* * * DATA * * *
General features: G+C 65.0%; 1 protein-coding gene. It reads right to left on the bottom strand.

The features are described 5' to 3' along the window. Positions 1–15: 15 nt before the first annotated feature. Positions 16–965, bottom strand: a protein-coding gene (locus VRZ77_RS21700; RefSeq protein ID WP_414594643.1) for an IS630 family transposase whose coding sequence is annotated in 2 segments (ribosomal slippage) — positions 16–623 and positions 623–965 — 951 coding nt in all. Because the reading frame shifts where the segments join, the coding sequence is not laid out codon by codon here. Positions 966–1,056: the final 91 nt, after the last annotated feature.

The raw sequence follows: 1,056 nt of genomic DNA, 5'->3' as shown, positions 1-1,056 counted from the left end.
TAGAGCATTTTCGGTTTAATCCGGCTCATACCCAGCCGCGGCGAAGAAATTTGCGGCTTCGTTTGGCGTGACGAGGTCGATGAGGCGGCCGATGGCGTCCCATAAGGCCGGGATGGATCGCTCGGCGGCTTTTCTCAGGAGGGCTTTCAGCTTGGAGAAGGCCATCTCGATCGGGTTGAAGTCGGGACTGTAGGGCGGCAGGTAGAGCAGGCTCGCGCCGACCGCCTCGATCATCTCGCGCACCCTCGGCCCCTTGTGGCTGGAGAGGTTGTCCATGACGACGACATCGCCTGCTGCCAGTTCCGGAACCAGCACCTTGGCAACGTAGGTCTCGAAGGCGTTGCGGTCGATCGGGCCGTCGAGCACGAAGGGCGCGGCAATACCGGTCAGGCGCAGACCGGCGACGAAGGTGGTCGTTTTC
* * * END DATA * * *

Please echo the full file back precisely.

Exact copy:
General features: G+C 65.0%; 1 protein-coding gene. It reads right to left on the bottom strand.

The features are described 5' to 3' along the window. Positions 1–15: 15 nt before the first annotated feature. Positions 16–965, bottom strand: a protein-coding gene (locus VRZ77_RS21700; RefSeq protein ID WP_414594643.1) for an IS630 family transposase whose coding sequence is annotated in 2 segments (ribosomal slippage) — positions 16–623 and positions 623–965 — 951 coding nt in all. Because the reading frame shifts where the segments join, the coding sequence is not laid out codon by codon here. Positions 966–1,056: the final 91 nt, after the last annotated feature.

The raw sequence follows: 1,056 nt of genomic DNA, 5'->3' as shown, positions 1-1,056 counted from the left end.
TAGAGCATTTTCGGTTTAATCCGGCTCATACCCAGCCGCGGCGAAGAAATTTGCGGCTTCGTTTGGCGTGACGAGGTCGATGAGGCGGCCGATGGCGTCCCATAAGGCCGGGATGGATCGCTCGGCGGCTTTTCTCAGGAGGGCTTTCAGCTTGGAGAAGGCCATCTCGATCGGGTTGAAGTCGGGACTGTAGGGCGGCAGGTAGAGCAGGCTCGCGCCGACCGCCTCGATCATCTCGCGCACCCTCGGCCCCTTGTGGCTGGAGAGGTTGTCCATGACGACGACATCGCCTGCTGCCAGTTCCGGAACCAGCACCTTGGCAACGTAGGTCTCGAAGGCGTTGCGGTCGATCGGGCCGTCGAGCACGAAGGGCGCGGCAATACCGGTCAGGCGCAGACCGGCGACGAAGGTGGTCGTTTTC